Samoa’s Alesana Tuilagi’s appeal against his suspension for 5 weeks has been partially successful with the ban being reduced to 2 weeks.
The offence was for an act of foul play contrary to Law 10.4(a) of the Laws of the Game (striking with the knee). This is what the law says:
10.4 (a) Punching or striking. A player must not strike an opponent with the fist or arm, including the elbow, shoulder, head or knee(s).
Here is a video of the incident…..
….and a Vine courtesy of @patrickyuen.
Putting aside the interesting comment from the disciplinary committee that Tuilagi has showed “impeccable conduct during the hearing, good character and record over a long career” (people may remember incidents such as this against South Africa) we think a two match ban is appropriate.
Frame by frame view of the incident
There are a couple of reasons why we think that the ban is merited. Firstly Tuilagi alters his running angle to head towards the Japanese defender knowingly that he will make contact with him head on.
As he nears the defender he starts to raise his right knee in a fashion that we don’t do naturally when we are running. He is bracing himself for contact but importantly making sure it is on his terms by ensuring something hard on his body makes contact with the Japanese tackler first – his knee.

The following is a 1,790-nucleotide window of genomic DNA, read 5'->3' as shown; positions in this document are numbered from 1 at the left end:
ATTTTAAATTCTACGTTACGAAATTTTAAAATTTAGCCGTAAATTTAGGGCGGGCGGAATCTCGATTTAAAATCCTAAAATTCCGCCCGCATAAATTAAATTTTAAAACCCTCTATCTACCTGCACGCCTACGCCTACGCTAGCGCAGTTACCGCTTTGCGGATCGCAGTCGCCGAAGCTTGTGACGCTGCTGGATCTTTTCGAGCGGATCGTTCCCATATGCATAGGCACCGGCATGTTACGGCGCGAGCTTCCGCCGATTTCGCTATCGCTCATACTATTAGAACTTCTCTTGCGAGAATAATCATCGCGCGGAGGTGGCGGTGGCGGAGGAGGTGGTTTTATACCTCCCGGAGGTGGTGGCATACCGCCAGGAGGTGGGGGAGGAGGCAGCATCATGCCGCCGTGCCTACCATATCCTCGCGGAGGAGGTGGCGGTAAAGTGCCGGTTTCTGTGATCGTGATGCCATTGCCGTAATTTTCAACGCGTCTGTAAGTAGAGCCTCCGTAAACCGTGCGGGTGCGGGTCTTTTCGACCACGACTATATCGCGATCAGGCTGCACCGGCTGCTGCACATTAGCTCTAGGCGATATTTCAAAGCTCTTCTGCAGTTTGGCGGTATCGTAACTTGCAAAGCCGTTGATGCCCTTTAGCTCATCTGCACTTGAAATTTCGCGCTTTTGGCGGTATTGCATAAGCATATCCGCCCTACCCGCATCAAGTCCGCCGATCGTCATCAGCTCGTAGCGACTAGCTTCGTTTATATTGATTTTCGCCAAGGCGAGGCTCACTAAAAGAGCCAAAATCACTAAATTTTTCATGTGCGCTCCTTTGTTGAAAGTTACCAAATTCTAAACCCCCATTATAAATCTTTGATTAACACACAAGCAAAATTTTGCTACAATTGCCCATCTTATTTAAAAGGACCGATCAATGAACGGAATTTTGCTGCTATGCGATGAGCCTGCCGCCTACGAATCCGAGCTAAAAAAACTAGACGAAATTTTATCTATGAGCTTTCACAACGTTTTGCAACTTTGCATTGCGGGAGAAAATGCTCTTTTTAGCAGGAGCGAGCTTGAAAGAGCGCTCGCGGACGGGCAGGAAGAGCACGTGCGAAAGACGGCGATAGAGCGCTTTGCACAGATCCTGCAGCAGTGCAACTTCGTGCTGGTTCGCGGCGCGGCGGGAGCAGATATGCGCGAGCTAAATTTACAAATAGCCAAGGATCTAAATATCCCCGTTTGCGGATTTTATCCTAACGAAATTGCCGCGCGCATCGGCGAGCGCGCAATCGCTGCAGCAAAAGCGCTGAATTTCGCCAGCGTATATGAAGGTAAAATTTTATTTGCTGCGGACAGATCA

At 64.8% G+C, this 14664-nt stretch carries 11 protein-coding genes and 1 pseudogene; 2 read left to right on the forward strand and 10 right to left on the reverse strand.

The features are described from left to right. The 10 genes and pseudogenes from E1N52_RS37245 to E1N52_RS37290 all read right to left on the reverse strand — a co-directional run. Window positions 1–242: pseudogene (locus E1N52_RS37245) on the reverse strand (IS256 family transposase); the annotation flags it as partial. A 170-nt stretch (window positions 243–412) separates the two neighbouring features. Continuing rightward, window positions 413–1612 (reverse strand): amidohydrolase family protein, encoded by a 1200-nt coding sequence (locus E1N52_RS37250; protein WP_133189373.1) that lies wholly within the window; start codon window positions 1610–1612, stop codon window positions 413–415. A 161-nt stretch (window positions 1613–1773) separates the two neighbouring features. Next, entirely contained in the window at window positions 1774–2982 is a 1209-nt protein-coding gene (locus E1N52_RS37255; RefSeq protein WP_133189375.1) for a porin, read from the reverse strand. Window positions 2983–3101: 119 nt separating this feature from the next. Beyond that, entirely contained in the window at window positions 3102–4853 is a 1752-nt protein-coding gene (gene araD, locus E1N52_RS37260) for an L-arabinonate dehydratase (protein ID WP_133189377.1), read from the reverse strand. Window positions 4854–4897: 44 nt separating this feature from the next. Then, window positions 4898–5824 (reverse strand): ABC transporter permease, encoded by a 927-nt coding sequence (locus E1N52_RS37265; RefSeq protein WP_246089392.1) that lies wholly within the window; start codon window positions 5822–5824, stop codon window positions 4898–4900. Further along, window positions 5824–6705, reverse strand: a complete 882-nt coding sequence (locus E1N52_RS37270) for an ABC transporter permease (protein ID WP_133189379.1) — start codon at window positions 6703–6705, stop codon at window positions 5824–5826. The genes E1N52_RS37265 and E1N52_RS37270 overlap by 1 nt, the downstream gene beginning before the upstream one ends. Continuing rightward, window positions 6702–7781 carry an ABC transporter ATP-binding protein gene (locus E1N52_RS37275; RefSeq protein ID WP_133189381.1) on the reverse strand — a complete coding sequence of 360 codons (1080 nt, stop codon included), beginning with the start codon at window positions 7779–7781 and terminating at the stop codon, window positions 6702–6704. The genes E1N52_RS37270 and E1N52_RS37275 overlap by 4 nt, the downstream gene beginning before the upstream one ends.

The knee continues to rise as we near the point of contact. At this stage his knee is some distance off the ground and conveniently at about the height of the tackler’s head. This is not to say that Tuilagi was deliberately trying to knee him in the head but he was aware that it was going to be his knee that first made contact with the defender.
Another thing to note is the length of time his leg is raised in the air as contact nears. This isn’t part of a natural stride pattern. Even at this stage Tuilagi can make the tackle safe by dipping his upper body so it makes contact with the defender first.
What about knees pumping in the tackle?
Of the those that have defended Tuilagi the response has been based on the argument that players pump their knees in tackles so this is the same thing. The main difference between the two scenarios is that knees pumping in the tackle means that the tackle has already been made, or at least the defender has a good grasp of the attacker.
The contact is therefore is a slower pace and the defender can choose which part of the defender to tackle ie they don’t have to make contact with the knee first.
In the Tuilagi incident a defender has no choice but to make contact with the knee if he wants to make the tackle at the angle the two players came together. Tuilagi uses his knee as a weapon as the first point of contact, this is not the case in the legs pumping scenario; legs pump for forward momentum, not to act as a point of contact for the opposition tackler.
Whether this sort of offence is consistently picked up is a different issue but we will have no complaints if this sort of thing is the subject of more scrutiny. In the age of rightful sensitivity around head injuries the knee leading in to the tackle needs to be stopped.
Follow theblitzdefence on Facebook – https://www.facebook.com/Blitzdefence-585036781634576/timeline/